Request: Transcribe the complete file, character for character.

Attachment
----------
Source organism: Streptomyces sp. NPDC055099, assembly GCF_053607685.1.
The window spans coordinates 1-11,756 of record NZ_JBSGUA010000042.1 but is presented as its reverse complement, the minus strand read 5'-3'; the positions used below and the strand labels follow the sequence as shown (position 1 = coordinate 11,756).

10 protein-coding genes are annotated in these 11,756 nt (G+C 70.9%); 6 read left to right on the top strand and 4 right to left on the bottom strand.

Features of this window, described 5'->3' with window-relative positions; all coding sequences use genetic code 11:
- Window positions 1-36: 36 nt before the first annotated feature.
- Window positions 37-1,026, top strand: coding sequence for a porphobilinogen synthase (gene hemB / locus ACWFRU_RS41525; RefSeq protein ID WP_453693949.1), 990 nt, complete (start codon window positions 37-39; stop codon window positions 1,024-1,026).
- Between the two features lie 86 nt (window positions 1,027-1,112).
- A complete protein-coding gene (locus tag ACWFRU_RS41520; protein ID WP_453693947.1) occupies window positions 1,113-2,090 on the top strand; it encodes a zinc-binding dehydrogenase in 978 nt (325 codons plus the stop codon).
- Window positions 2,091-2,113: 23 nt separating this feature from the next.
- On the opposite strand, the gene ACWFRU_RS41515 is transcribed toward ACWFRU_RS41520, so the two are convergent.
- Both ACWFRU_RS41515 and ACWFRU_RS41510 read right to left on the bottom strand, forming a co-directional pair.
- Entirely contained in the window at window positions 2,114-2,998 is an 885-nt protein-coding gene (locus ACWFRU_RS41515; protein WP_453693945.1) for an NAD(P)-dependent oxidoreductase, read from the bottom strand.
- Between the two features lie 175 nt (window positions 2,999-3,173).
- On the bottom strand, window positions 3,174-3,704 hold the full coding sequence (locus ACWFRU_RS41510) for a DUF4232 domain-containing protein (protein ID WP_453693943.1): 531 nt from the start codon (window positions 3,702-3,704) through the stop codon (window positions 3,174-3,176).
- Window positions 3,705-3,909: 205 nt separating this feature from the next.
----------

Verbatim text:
Source organism: Streptomyces sp. NPDC055099, assembly GCF_053607685.1.
The window spans coordinates 1-11,756 of record NZ_JBSGUA010000042.1 but is presented as its reverse complement, the minus strand read 5'-3'; the positions used below and the strand labels follow the sequence as shown (position 1 = coordinate 11,756).

10 protein-coding genes are annotated in these 11,756 nt (G+C 70.9%); 6 read left to right on the top strand and 4 right to left on the bottom strand.

Features of this window, described 5'->3' with window-relative positions; all coding sequences use genetic code 11:
- Window positions 1-36: 36 nt before the first annotated feature.
- Window positions 37-1,026, top strand: coding sequence for a porphobilinogen synthase (gene hemB / locus ACWFRU_RS41525; RefSeq protein ID WP_453693949.1), 990 nt, complete (start codon window positions 37-39; stop codon window positions 1,024-1,026).
- Between the two features lie 86 nt (window positions 1,027-1,112).
- A complete protein-coding gene (locus tag ACWFRU_RS41520; protein ID WP_453693947.1) occupies window positions 1,113-2,090 on the top strand; it encodes a zinc-binding dehydrogenase in 978 nt (325 codons plus the stop codon).
- Window positions 2,091-2,113: 23 nt separating this feature from the next.
- On the opposite strand, the gene ACWFRU_RS41515 is transcribed toward ACWFRU_RS41520, so the two are convergent.
- Both ACWFRU_RS41515 and ACWFRU_RS41510 read right to left on the bottom strand, forming a co-directional pair.
- Entirely contained in the window at window positions 2,114-2,998 is an 885-nt protein-coding gene (locus ACWFRU_RS41515; protein WP_453693945.1) for an NAD(P)-dependent oxidoreductase, read from the bottom strand.
- Between the two features lie 175 nt (window positions 2,999-3,173).
- On the bottom strand, window positions 3,174-3,704 hold the full coding sequence (locus ACWFRU_RS41510) for a DUF4232 domain-containing protein (protein ID WP_453693943.1): 531 nt from the start codon (window positions 3,702-3,704) through the stop codon (window positions 3,174-3,176).
- Window positions 3,705-3,909: 205 nt separating this feature from the next.